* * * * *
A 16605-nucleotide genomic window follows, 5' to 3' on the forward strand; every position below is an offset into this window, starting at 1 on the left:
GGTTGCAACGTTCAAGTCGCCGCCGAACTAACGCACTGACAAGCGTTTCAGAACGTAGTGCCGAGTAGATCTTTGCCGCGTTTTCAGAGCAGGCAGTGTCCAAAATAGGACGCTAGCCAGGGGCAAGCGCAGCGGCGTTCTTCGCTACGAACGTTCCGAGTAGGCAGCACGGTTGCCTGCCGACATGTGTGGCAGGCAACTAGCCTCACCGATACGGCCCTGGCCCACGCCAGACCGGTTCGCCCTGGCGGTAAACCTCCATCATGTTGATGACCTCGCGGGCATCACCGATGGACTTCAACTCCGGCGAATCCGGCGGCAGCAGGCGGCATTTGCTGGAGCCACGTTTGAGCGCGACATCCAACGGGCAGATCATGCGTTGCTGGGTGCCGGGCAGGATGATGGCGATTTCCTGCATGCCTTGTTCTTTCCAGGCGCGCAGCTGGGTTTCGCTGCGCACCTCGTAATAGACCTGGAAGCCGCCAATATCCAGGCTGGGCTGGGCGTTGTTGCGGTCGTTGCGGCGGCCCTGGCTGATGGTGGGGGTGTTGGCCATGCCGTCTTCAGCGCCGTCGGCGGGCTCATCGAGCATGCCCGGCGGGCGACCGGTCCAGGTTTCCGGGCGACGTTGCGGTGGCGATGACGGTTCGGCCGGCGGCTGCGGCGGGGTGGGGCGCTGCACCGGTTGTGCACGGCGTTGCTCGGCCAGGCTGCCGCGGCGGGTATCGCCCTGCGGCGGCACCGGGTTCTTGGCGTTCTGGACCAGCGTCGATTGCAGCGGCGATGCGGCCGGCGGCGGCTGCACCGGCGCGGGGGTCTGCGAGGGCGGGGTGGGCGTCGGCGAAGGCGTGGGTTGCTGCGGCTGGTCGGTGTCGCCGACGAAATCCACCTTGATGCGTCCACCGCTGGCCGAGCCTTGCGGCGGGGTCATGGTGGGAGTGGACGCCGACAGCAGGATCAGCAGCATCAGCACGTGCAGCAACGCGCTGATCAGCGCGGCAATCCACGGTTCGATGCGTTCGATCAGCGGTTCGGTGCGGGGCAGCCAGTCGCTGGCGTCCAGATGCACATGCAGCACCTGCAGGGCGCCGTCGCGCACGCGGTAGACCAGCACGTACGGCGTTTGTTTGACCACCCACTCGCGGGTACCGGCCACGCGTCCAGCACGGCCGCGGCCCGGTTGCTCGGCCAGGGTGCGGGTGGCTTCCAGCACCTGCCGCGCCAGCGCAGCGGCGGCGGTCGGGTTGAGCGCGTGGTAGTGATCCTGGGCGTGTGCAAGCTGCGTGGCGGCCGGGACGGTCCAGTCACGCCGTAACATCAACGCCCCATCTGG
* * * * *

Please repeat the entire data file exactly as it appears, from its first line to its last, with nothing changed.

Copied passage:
A 16605-nucleotide genomic window follows, 5' to 3' on the forward strand; every position below is an offset into this window, starting at 1 on the left:
GGTTGCAACGTTCAAGTCGCCGCCGAACTAACGCACTGACAAGCGTTTCAGAACGTAGTGCCGAGTAGATCTTTGCCGCGTTTTCAGAGCAGGCAGTGTCCAAAATAGGACGCTAGCCAGGGGCAAGCGCAGCGGCGTTCTTCGCTACGAACGTTCCGAGTAGGCAGCACGGTTGCCTGCCGACATGTGTGGCAGGCAACTAGCCTCACCGATACGGCCCTGGCCCACGCCAGACCGGTTCGCCCTGGCGGTAAACCTCCATCATGTTGATGACCTCGCGGGCATCACCGATGGACTTCAACTCCGGCGAATCCGGCGGCAGCAGGCGGCATTTGCTGGAGCCACGTTTGAGCGCGACATCCAACGGGCAGATCATGCGTTGCTGGGTGCCGGGCAGGATGATGGCGATTTCCTGCATGCCTTGTTCTTTCCAGGCGCGCAGCTGGGTTTCGCTGCGCACCTCGTAATAGACCTGGAAGCCGCCAATATCCAGGCTGGGCTGGGCGTTGTTGCGGTCGTTGCGGCGGCCCTGGCTGATGGTGGGGGTGTTGGCCATGCCGTCTTCAGCGCCGTCGGCGGGCTCATCGAGCATGCCCGGCGGGCGACCGGTCCAGGTTTCCGGGCGACGTTGCGGTGGCGATGACGGTTCGGCCGGCGGCTGCGGCGGGGTGGGGCGCTGCACCGGTTGTGCACGGCGTTGCTCGGCCAGGCTGCCGCGGCGGGTATCGCCCTGCGGCGGCACCGGGTTCTTGGCGTTCTGGACCAGCGTCGATTGCAGCGGCGATGCGGCCGGCGGCGGCTGCACCGGCGCGGGGGTCTGCGAGGGCGGGGTGGGCGTCGGCGAAGGCGTGGGTTGCTGCGGCTGGTCGGTGTCGCCGACGAAATCCACCTTGATGCGTCCACCGCTGGCCGAGCCTTGCGGCGGGGTCATGGTGGGAGTGGACGCCGACAGCAGGATCAGCAGCATCAGCACGTGCAGCAACGCGCTGATCAGCGCGGCAATCCACGGTTCGATGCGTTCGATCAGCGGTTCGGTGCGGGGCAGCCAGTCGCTGGCGTCCAGATGCACATGCAGCACCTGCAGGGCGCCGTCGCGCACGCGGTAGACCAGCACGTACGGCGTTTGTTTGACCACCCACTCGCGGGTACCGGCCACGCGTCCAGCACGGCCGCGGCCCGGTTGCTCGGCCAGGGTGCGGGTGGCTTCCAGCACCTGCCGCGCCAGCGCAGCGGCGGCGGTCGGGTTGAGCGCGTGGTAGTGATCCTGGGCGTGTGCAAGCTGCGTGGCGGCCGGGACGGTCCAGTCACGCCGTAACATCAACGCCCCATCTGG